Parshat B’Har begins with the mitzva of Shmitta, which we are privileged to be fulfilling this year. When discussing this mitzva, the Chinuch (mitzva 84) suggests three possibilities as to why we have been commanded to refrain from working the land in the seventh year. The first reason is that this mitzva reminds us of the fact that G-d is the ruler of the world and that whatever we succeed in bringing forth from the land is not a reflection on the land’s fertility or our abilities. G-d’s position enables Him to demand that we leave the land fallow. The fact that we are not only commanded to refrain from working the land, but that we are prohibited from extending ownership over any crops which grow independently, strengthens this view. G-d’s dominion over the world is amply demonstrated by our renunciation of our control over the land and its bounty for the year.
The second idea that the Chinuch proposes is that by giving up our ownership we develop the trait of generosity. We are essentially giving Tzedaka by allowing anyone to enter our fields and take what they want. By demonstrating our generosity in this fashion, we achieve the highest level of giving, namely the level of giving without any anticipation of return. (This should not be confused with the highest level of Tzedaka, where one helps the needy help themselves, often with a return of a loan. Here, the emphasis is on the giver, and his willingness to give.) According to this line of reasoning, Shmitta is a character building exercise for the landowner.
Finally, the Chinuch sees the mitzva of Shmitta as a vehicle for strengthening our faith and trust in Hashem. By sacrificing one’s livelihood for a year, and placing faith in Hashem that somehow one’s family will be supported while leaving the fields untilled and the crops unharvested, one shows tremendous faith in G-d. When that faith is rewarded, one’s trust in Hashem is immeasurably strengthened.
Interestingly, when explaining the prohibitions of working the fields, the Chinuch directs us to a separate mitzva, namely the mitzva of lending to the poor (mitzva 66). The purpose of that miitzva, says the Chinuch, is to heighten our sense of mercy and empathy. While it is clearly within G-d’s power to provide the needs of the indigent, G-d wants us to do so in order to become better people. This idea extends beyond the superficial level as well. By making ourselves into better people, we are better positioned to appreciate, and thereby increase, the good which G-d wishes to bestow upon us. By linking this mitzva to the mitzva of Shmitta, we see that renouncing our property rights in favor of the poor also creates a favorable environment for strengthening our link to Hashem.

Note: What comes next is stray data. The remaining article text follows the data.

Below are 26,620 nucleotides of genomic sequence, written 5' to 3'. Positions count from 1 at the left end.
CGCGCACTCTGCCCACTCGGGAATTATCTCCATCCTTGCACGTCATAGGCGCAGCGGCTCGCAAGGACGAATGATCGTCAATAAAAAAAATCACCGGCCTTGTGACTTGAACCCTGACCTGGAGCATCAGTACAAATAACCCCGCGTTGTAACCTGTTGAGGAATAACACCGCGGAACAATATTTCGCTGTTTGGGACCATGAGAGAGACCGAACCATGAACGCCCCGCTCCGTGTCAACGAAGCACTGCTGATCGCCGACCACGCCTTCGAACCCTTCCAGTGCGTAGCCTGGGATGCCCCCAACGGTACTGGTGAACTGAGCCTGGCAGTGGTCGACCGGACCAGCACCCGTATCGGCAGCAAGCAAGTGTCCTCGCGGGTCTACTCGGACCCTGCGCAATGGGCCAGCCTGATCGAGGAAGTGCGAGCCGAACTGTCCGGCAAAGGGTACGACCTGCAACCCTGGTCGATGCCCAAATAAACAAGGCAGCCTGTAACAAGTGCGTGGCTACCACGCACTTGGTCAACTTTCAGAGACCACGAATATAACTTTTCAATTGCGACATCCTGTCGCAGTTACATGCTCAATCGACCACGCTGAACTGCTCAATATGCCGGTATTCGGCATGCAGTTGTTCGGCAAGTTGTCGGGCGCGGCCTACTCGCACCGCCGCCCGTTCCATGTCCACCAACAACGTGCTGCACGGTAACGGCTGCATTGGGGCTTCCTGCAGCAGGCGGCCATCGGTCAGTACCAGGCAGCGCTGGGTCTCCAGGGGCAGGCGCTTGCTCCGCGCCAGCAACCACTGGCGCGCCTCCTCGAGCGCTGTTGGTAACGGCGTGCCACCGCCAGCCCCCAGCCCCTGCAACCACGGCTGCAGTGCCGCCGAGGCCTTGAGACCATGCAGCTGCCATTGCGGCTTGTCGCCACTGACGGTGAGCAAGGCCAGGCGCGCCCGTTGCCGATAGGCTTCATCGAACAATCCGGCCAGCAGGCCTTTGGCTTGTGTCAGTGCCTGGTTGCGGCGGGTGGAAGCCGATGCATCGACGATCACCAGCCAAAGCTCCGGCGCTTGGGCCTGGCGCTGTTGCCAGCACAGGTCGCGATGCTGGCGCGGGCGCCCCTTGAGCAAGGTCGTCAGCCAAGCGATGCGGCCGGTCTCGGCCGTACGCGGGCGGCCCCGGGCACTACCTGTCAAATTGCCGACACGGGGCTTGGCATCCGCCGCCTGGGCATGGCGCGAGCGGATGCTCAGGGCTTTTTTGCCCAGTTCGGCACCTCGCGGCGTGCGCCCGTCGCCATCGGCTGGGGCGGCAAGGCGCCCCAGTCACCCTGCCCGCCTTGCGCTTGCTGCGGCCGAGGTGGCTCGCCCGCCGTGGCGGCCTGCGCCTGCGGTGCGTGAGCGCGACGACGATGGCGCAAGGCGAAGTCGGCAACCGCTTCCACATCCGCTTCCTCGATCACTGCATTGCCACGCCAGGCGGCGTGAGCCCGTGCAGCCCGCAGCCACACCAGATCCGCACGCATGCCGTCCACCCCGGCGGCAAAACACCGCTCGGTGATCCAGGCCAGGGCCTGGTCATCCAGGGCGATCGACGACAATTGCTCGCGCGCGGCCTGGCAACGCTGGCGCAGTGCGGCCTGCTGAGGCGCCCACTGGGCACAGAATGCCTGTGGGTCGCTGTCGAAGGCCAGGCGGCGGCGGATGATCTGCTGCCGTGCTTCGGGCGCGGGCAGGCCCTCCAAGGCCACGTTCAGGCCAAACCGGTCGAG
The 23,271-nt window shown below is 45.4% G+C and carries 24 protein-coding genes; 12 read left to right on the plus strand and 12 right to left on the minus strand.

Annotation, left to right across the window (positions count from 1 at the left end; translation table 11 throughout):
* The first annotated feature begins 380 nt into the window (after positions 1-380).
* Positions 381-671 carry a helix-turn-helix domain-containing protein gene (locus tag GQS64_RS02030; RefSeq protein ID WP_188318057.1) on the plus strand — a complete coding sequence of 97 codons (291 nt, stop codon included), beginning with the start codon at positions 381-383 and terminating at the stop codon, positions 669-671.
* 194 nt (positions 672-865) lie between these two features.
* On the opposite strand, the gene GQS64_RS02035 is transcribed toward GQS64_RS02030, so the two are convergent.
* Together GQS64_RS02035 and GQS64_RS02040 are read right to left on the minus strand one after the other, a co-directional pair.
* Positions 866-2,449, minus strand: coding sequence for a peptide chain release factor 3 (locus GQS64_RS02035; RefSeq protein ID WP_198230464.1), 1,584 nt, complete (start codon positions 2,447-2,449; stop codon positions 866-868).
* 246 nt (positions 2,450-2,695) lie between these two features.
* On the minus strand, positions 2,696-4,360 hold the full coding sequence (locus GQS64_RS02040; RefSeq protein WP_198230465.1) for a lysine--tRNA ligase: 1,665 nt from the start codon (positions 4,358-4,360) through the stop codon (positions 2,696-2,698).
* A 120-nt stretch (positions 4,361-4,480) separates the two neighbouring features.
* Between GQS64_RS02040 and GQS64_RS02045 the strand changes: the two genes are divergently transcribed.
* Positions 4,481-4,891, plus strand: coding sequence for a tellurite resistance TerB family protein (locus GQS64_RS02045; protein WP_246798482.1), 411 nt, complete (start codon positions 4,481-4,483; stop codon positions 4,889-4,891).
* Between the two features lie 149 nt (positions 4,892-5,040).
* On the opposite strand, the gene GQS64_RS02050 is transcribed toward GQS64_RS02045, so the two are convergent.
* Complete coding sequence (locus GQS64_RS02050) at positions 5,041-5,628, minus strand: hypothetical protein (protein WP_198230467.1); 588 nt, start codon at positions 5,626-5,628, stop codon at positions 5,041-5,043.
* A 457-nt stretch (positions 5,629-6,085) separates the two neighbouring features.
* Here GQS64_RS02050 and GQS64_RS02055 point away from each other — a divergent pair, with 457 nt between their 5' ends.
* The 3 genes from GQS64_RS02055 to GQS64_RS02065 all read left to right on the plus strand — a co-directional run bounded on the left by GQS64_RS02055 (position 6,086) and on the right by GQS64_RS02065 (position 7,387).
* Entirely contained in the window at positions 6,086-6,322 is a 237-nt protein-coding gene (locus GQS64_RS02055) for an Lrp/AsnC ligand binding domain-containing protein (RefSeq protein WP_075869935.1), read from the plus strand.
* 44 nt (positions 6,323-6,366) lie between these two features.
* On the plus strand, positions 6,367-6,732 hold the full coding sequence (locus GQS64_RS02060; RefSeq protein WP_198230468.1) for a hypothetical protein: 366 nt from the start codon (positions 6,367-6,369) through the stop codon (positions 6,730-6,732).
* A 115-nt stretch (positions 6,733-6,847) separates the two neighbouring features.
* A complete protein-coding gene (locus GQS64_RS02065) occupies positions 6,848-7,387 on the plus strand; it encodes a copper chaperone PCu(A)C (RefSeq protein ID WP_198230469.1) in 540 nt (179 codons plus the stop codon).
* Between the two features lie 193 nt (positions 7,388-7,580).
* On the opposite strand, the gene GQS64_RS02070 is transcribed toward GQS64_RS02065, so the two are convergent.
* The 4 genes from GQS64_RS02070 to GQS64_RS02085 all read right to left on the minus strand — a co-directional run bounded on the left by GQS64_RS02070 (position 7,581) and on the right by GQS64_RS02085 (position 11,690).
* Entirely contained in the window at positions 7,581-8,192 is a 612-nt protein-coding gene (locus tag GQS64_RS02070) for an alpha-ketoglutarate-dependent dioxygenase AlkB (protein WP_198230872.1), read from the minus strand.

If we return to the first reason that the Chinuch suggested, it is clear that there is a link between shmitta on the one hand and Shabbat on the other. (The Torah itself makes this link amply clear. Nechama Leibowitz pointed out that the passukim in our Parsha which discuss Shmitta use the root of ShaBaT (Shin Bet Taf) no less than seven times. One imagines that the number seven in this context is no coincidence.) The Chinuch himself demonstrates this link by using virtually the same language in describing the mitzva of Shmitta and the mitzva of Shabbat (mitzva 31). In both places the Chinuch sees the mitzva as a vehicle for strengthening our belief in creation (Chidush HaOlam). Both these mitzvot, by requiring the individual to rein in his creative abilities and reflect upon the true source of dominion and creativity in the world, deepen one’s belief in G-d as the creator of the world.
While the passuk in Shemot which sees Shabbat as “zecher l’maase breishit” (20:10) seems to make this point in connection to Shabbat amply clear, it is worth noting that the Ramban also sees this as the point of the passuk in Devarim (5:14) which describes Shabbat as “zecher l’yitziat mitzrayim”. The Ramban explains that the Torah is not providing a second reason for Shabbat (which is in fact the position of the Rambam), but is rather providing the two most salient examples of G-d’s creative powers in the world. Bnei Yisrael might not have been on hand to witness creation, but they were eyewitnesses to the many miracles that Hashem performed during the exodus, all of which were clear examples of Hashem’s ability to control nature.
There is another possible connection between Shabbat and Shmitta, one that resonates for all of us who have had the opportunity to dedicate a significant amount of time to Limmud HaTorah. In Sefer Devarim, (31:10-13) the Torah describes the 612th mitzva, the Mitzva of Hakhael. Every seven years we are commanded to come to the Beit HaMikdash and hear the Torah read by the king in a massive public ceremony. Most commentators (and the Halacha is in accordance with their position) understand that the mitzva is performed after the Shmitta year, during Succot of the eighth year. (Those of you who will be fortunate enough to be in Israel this year on Succot will be able to participate in the ceremony “zecher laHakhael, if we are not blessed with the “real thing” by then). The Ibn Ezra, however, posits that the Mitzva is performed at the beginning of the Shmitta year. The purpose of Hakhael is to create the proper environment for the Shmitta year, a year that should be dedicated to Limmud Torah. When discussing the mitzva of Shabbat (Shemot 20:7) the Ibn Ezra suggests a similar idea, that Hashem is giving us an opportunity to engage and come close to Him. The Ibn Ezra specifically links Shabbat and Shmitta, as opportunities to disengage from the daily demands of the world and to renew one’s connection to Hashem.
Shabbat Shalom, Yom Yerushalayim Samaech, and Chag Shavuot Samaech